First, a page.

MCN Columnists
Noah Forrest

By Noah Forrest

I Miss Jude Law

Jude Law has to be one of the most underrated and overexposed actors out there and the two go hand in hand; folks dismiss Law as just tabloid fodder with a pretty face and because of that, I think the public at large doesn’t appreciate him for being what he is.

And what is he?  Only someone with movie star good looks who commands the screen with his charisma and seemingly has zero interest in looking “cool.”  Or at least, that’s the trajectory his career was taking until recently, which of course meant that he was fast on his way to obscurity.

So I guess it should be no surprise that he signed up to play Dr. Watson in the blockbuster remake of Sherlock Holmes and is now starring in the futuristic action flick Repo Men in an attempt to build back some star power.  I haven’t seen Repo Men and I hope it’s excellent, but it seems to be a far cry from the type of films Law used to be attracted to. And I can’t help but wonder, how did he get here? He used to make such interesting choices, both in the films he chose to star in, as well as the character choices. He seldom played a part the way you expected it to be played, so why does it feel like he’s now playing by the rules?

I was looking through Law’s filmography the other day and I was astounded and how many good films he’s been in and how great he’s been in most of them.  1997 was the year I first noticed him.  I didn’t see his wonderful performance in Wilde until years later, but I remember being blown away by his range and his magnetism in both the brilliant Gattaca and the criminally underrated Midnight in the Garden of Good and Evil.  I remember thinking, to paraphrase Butch and Sundance, “Who is this guy?”  Who is this guy who would spend the majority of his screen time in a wheelchair in Gattaca and yet seem so energetic and boisterous that when a climactic moment arrives where he encounters a set of stairs, we think, “holy shit, that’s right, how is he going to overcome this hurdle?”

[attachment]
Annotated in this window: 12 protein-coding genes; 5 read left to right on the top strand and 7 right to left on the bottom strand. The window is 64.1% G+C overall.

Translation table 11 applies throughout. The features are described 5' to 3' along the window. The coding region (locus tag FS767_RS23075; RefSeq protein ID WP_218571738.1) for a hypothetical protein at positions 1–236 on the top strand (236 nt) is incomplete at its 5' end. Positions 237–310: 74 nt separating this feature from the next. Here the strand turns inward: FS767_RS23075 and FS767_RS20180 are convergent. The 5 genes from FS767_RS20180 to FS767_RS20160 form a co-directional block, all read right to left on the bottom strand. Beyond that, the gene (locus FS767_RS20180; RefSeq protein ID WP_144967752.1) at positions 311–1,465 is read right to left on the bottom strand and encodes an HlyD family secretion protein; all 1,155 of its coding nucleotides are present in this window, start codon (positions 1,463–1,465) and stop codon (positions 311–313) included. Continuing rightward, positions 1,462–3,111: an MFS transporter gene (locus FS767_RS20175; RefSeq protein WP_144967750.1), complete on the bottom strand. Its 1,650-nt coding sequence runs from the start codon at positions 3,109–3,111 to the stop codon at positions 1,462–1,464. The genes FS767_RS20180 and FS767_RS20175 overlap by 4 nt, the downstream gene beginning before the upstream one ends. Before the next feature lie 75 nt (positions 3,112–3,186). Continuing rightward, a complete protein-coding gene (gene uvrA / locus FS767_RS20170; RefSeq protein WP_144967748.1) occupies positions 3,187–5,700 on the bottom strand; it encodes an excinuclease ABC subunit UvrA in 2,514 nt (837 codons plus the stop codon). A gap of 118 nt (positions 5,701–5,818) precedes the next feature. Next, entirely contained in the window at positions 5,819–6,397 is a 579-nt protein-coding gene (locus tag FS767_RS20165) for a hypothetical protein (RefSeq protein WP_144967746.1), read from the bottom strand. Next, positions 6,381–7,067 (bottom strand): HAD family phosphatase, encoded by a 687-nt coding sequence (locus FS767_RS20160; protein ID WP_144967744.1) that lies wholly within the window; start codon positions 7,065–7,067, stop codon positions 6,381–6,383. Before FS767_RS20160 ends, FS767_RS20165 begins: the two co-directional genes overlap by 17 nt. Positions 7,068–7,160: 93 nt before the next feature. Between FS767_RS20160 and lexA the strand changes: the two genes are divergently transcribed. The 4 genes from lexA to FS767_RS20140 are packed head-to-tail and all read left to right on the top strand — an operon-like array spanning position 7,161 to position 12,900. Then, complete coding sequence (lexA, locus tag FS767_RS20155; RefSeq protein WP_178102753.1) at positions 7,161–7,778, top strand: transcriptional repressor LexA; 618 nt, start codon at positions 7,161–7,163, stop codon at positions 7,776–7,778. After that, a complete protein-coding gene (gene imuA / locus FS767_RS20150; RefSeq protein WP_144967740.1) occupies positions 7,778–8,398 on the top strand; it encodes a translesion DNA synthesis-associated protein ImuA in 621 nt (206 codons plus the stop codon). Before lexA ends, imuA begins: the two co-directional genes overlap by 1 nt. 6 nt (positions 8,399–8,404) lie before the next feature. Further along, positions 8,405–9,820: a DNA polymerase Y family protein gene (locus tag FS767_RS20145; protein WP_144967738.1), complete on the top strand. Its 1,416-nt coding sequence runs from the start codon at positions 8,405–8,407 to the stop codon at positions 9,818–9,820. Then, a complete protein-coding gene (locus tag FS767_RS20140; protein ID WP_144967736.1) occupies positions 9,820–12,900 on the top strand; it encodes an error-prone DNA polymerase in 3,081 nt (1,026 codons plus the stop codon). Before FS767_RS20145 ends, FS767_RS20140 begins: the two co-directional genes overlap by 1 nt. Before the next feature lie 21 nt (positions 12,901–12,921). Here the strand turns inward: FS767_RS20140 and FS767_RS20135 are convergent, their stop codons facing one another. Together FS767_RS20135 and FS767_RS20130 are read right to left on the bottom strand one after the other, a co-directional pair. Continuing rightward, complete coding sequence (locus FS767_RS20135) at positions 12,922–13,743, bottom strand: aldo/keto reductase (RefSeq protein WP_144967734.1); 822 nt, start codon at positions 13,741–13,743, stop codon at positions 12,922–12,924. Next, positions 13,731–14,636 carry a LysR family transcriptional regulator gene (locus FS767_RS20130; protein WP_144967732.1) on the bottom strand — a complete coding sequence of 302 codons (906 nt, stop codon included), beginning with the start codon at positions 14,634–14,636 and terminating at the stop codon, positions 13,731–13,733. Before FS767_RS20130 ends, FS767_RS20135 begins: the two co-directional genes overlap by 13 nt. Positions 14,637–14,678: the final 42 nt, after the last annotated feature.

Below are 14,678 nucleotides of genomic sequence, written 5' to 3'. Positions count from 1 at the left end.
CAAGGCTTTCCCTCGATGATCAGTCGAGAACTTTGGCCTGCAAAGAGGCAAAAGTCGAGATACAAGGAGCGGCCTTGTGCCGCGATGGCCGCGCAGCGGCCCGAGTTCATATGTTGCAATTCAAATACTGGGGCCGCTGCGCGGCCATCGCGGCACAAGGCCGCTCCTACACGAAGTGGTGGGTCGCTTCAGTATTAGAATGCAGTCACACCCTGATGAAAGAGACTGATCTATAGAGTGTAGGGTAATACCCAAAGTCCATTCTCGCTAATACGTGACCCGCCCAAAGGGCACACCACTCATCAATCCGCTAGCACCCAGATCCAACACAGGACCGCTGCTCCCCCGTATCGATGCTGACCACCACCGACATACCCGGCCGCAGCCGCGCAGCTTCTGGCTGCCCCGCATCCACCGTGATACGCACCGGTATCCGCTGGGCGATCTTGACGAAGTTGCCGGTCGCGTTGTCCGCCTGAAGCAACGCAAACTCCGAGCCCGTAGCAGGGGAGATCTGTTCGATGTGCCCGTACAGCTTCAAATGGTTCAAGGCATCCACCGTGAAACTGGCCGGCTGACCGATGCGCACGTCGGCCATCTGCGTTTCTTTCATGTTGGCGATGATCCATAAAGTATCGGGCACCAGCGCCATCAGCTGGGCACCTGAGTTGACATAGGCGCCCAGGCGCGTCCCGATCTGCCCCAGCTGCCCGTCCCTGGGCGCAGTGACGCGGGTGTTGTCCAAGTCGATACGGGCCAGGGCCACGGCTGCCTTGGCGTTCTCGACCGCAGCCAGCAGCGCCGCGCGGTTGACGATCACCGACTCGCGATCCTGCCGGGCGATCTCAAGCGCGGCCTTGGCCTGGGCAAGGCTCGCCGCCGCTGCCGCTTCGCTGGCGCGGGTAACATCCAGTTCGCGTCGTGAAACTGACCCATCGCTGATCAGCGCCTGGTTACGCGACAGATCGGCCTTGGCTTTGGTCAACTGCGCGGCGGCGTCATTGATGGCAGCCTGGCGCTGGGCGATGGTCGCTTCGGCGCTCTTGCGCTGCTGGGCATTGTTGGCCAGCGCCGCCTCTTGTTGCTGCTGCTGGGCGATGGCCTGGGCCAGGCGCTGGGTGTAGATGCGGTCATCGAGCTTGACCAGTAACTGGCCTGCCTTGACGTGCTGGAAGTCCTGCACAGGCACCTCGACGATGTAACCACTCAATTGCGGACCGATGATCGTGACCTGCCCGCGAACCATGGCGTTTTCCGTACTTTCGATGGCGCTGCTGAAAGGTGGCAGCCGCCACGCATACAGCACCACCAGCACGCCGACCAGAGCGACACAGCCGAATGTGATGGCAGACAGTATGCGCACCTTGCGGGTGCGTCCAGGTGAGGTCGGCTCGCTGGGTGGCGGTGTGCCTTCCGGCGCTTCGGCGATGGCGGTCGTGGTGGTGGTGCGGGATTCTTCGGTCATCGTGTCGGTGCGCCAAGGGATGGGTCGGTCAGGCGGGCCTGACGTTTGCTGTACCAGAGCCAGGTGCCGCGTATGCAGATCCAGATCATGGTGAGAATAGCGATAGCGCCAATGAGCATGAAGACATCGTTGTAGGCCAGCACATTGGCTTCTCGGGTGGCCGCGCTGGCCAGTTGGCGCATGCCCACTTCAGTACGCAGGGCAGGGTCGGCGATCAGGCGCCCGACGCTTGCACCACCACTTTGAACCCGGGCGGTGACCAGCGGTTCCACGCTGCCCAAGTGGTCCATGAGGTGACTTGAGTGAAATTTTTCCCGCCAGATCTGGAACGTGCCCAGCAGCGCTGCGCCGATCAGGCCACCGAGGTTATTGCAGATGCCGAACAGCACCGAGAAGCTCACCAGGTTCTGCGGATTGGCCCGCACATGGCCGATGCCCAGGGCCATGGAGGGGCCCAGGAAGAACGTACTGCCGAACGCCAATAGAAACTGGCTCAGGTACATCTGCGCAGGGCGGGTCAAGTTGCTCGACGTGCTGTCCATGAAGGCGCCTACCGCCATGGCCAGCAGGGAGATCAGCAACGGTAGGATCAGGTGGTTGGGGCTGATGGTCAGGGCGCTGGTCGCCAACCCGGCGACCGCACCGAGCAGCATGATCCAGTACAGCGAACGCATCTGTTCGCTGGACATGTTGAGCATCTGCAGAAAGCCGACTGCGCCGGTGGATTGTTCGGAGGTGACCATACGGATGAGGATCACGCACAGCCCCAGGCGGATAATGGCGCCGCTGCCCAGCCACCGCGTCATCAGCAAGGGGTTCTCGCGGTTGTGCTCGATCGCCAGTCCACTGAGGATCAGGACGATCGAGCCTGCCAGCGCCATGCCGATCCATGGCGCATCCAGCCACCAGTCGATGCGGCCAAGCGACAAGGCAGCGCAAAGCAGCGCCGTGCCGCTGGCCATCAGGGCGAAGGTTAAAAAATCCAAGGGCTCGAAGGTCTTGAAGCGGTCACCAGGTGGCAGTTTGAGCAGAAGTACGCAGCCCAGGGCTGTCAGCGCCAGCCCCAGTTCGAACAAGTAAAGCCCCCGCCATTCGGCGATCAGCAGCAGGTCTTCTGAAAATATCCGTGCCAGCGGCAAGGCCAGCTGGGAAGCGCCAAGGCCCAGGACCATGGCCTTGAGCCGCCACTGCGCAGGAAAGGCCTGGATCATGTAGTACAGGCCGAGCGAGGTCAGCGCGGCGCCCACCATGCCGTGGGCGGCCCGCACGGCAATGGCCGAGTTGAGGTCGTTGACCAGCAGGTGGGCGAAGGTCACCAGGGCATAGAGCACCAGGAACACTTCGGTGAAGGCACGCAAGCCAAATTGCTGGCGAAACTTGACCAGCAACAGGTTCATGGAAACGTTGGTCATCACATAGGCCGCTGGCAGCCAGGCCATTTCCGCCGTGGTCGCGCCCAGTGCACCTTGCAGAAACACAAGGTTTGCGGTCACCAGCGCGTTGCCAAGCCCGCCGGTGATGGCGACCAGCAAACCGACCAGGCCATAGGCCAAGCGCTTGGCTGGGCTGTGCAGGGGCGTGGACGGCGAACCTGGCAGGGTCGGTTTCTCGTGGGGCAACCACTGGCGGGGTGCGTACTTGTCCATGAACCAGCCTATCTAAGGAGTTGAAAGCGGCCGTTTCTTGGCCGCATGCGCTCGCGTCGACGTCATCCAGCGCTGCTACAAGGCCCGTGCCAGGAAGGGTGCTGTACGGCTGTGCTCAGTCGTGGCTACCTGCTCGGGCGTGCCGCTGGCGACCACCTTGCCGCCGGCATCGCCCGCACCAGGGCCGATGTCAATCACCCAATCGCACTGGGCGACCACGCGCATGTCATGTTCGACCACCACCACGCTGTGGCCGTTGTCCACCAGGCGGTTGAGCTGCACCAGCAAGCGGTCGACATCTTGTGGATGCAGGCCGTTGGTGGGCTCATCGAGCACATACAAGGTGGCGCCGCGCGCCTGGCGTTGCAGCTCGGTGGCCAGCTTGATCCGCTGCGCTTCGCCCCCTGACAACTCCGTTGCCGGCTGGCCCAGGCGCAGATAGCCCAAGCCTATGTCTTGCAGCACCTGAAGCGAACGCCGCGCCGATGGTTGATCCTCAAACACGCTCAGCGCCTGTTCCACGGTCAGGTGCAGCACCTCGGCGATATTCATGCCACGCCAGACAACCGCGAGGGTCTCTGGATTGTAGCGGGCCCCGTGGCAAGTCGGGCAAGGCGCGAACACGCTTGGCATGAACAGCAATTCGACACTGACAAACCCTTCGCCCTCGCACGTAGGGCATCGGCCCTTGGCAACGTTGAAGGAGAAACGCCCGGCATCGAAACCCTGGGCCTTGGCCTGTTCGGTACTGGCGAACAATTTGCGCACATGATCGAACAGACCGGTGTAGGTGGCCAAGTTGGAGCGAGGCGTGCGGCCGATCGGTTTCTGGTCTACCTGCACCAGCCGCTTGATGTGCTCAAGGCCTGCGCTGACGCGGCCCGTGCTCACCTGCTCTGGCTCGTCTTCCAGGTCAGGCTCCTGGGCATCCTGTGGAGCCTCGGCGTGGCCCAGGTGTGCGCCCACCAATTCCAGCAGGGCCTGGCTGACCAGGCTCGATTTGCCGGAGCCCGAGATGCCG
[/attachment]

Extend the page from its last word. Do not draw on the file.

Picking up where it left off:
It’s to Law’s credit that despite his disability being one of the most important aspects of his character, he helps to imbue the character with such energy and nuance that his disability gets backburnered.  Similarly in Midnight in the Garden … it’s astounding that someone who is killed within the first twenty minutes can remain such a presence, hovering over the rest of the film.  When I saw that film at the end of 1997, I knew that he had to become a major star.

Skip forward two years and we’ve got eXistenZ, the David Cronenberg videogame thriller, and Anthony Minghella’s sumptuous The Talented Mr. Ripley.  It’s the latter film that cemented Law as both an Academy Award nominee and someone the world could recognize.  Here was this tanned, beautiful man who commands the screen opposite some incredible actors, including Matt Damon and Philip Seymour Hoffman.

But I’m even more admiring of Law in eXistenZ, which was not a perfect film, because he (and the wonderful Jennifer Jason Leigh) are tasked with having to keep us engaged in a plot that is continually changing.  The narrative threads are purposefully loose and it’s up to Law and Leigh to help us navigate those waters and keep us interested.  And they pull it off.

He was the best thing about Road to Perdition and showed a willingness to de-glamorize himself; he knocked it out of the park as Gigolo Joe in the masterpiece that is A.I. and I enjoyed him in both Enemy at the Gates and the so-so Cold Mountain.  But I’d like to skip forward to 2004 because I think that was the Year of Jude Law and I think it helps to shed some light on where he is now.